Not being a big Minecraft player myself, a lot of the content went over my head. However, I was inspired to start playing version 1.0 properly and I’m enjoying my strange poky little house to which I have added an impressive basement entrance to a gigantic cavern.
My girlfriend looked over and commented, “I see you put the mine in your house so you can work from home.” I guess the secret, if there is any, to Minecraft is that it reflects your personality whether you want it to or not.
As I said at Explay this year, the main reason I love working in indie gaming is the sheer number of astonishing experiences it generates. Personally, this was an incredible time: I made great new friends just by tweeting the fact that I had arrived somewhere; I hung out with indies I respect deeply and I got the chance to be at the epicentre of gaming coolness for a few days.
There has been some negativity surrounding a few things that happened. All I can say is that I hope it’s resolved and that people don’t dwell on it too much: it had an incredibly minor impact on everyone who attended.
I’ve thanked them already, but I just publically want to thank the Mojang team for setting it up: they did an extraordinary job of managing their first event.
I hope it happens again and that I’ll be there for it!
Actually, it’s more like a giant nexus of three hotels, at the apex of which (Do nexi have apexes? This one does) is a kind of infinite gambling hub. Small Japanese ladies sit enraptured by the clunky rotation of colourful images and the gentle pulse-wave beep-boop of imaginary potential; intense nerds in pastel colours hunch over poker; a huge shiny white car rotates slowly on a podium.
All of this is overseen by a po-faced tribe of completely square men all clad in black, curly umbilical cords of transparent plastic extending from, it appears, their heads.
Above, I have documented the “Sports Book Area” which is mostly for the benefit of Ian Hardingham.
On the plane, I read Demand by Adrian Slywotzky (which I’d recommend to anyone who reads business books) and Booky Wook 2 by Russell Brand (which is basically a morality tale about how being consistently impulsive makes you an annoying self-pitying git).
At one point, unprovoked, our pilot piped up, “Here’s a gambling tip from us at Virgin Atlantic: we hear red and black are quite good.”
I am speaking tomorrow night for half-an-hour about Frozen Synapse – I have an outline structure for what I want to say, and I will be incompetently playing single player LIVE ON STAGE for quite a long time. I’m hoping that my many, many hours of experience watching amazing casters like Tastosis, WolfTrap and TotalBiscuit will benefit my own self-casting, but I may just be gibbering and dying to the AI.
Now, I’m off to meet a man I have never met before who is “wearing a black hoodie and green military hat” – like I said, inauspicious starts…
Here is Part 1 of my Minecon travelblog, written while I was still in the UK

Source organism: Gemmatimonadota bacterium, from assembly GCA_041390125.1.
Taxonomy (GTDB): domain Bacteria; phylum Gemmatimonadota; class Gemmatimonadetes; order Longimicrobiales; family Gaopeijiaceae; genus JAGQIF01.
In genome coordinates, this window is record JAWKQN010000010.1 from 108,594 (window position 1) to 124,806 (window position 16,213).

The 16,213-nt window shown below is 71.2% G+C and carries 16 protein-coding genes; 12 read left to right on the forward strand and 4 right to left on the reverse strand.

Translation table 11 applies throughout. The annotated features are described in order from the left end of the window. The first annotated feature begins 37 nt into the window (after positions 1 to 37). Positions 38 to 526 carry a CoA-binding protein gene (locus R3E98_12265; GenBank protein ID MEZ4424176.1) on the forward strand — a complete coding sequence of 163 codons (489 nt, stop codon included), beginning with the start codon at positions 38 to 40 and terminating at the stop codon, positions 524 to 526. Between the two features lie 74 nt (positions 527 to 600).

It begins, as most journeys do, inauspiciously.
The Britannia Europa is what happens if you allow a nasty old pub to fester and allow its dark faux-wooded frame space for expansion, stick a weird patio and 1970′s sliding door on the front of it, then call it a hotel and allow brazen, shouty people to stay in it.
I am here because I have an early flight.
I have an early flight because I am going to Vegas.
I am going to Vegas because of the existence of Minecon – a fan convention for a multi-million-selling indie game – and because of the existence of Frozen Synapse, a non-multi-million selling indie game.
Both of these things would have seemed implausible to myself four years ago.
At the moment, I’m caught up with the the flatness of airport shuttles and scanned travel insurance documents, but the 10.5 hour flight should provide enough time to contemplate what I’ve got myself into this time.
Team Liquid are one of the greatest (and best known) Starcraft 2 teams in the world.
Documentary maker Michael Krukar contacted me and asked if I’d be willing to allow him to use some _ensnare_ tracks (my chiptune side project) in a documentary which is being created to support the team and I accepted!
The track from the trailer (“Top Five Control”) is available on my album Impeccable Micro, which is “pay what you want!”
I’m not receiving any money from the documentary itself, so if you like the music, please support me by picking up my albums.
Anyone who knows me has been bored at some point by my rantings about the awesomness of the pro Starcraft scene, so being involved with it in some way is fantastic. The fact that it’s Liquid is also cool – the first pro match I ever watched was TLO vs. oGs.Hyperdub from GSL Season 1.
If you are intrigued by the documentary then check it out over at Team Liquid.
Also, if you’ve never watched pro Starcraft before, I recommend checking out GOMTV.
I’ve decided to attempt a series of regular posts to go behind-the-scenes a little bit on the iPad launch of Frozen Synapse. In an ideal world, I’ll be doing a more significant post every week, with a lot of little updates in between.
State of the Game